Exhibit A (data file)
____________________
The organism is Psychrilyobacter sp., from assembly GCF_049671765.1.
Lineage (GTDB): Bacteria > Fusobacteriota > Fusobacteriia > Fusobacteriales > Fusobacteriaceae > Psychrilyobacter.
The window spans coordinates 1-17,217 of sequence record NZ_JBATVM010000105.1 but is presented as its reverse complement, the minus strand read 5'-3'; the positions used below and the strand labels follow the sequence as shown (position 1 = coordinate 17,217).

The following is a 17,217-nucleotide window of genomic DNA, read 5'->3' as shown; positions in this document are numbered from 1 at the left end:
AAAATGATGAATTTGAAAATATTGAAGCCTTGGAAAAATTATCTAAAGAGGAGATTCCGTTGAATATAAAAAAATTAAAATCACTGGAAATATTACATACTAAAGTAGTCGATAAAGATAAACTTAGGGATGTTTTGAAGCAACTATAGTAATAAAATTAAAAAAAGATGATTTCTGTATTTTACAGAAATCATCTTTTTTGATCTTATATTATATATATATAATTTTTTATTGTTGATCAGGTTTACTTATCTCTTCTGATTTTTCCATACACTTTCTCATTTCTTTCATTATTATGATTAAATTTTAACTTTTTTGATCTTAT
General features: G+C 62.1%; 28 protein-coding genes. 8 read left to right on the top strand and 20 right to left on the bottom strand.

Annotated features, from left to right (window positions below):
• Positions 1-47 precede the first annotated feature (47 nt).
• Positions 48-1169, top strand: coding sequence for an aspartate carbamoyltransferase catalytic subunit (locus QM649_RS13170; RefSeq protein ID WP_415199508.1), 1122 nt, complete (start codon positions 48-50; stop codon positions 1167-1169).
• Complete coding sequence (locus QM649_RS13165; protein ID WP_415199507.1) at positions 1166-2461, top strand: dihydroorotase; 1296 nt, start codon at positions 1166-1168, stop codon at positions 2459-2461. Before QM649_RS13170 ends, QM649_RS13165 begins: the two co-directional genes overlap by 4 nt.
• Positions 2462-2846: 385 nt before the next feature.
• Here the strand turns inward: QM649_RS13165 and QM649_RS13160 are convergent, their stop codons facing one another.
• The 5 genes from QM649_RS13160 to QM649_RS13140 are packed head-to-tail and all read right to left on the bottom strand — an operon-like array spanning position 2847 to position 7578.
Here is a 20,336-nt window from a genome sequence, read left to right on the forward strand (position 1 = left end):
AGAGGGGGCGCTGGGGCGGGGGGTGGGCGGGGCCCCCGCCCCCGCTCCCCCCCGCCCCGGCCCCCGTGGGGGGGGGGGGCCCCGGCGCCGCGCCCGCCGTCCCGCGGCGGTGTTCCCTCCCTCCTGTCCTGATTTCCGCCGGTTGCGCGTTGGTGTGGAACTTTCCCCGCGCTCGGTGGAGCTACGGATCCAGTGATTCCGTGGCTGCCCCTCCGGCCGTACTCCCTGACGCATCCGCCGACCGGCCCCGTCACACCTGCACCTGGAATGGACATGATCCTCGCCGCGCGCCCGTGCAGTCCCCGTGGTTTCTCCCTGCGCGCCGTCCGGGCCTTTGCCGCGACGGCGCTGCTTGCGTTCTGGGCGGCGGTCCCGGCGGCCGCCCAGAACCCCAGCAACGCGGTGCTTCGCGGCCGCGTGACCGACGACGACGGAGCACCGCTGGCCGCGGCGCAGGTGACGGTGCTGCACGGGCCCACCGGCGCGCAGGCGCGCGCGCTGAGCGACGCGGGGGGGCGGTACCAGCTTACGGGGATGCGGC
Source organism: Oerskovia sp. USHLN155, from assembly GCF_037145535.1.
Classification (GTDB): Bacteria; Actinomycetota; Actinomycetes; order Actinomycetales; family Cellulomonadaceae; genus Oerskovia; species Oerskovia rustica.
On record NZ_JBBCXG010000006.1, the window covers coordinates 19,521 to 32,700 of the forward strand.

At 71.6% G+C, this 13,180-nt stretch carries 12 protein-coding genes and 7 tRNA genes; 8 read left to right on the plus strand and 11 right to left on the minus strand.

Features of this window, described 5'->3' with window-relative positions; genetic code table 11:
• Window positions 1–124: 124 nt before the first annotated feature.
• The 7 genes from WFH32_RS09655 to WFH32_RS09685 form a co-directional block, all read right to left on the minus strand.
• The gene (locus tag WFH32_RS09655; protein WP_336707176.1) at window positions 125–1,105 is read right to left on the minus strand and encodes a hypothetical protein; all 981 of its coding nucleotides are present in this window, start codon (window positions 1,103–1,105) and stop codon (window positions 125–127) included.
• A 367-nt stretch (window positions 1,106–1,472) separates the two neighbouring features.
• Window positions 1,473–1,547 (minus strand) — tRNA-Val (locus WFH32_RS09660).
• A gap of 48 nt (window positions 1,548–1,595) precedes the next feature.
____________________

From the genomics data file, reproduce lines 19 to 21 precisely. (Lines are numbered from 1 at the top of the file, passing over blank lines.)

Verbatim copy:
At 71.6% G+C, this 13,180-nt stretch carries 12 protein-coding genes and 7 tRNA genes; 8 read left to right on the plus strand and 11 right to left on the minus strand.

Features of this window, described 5'->3' with window-relative positions; genetic code table 11:
• Window positions 1–124: 124 nt before the first annotated feature.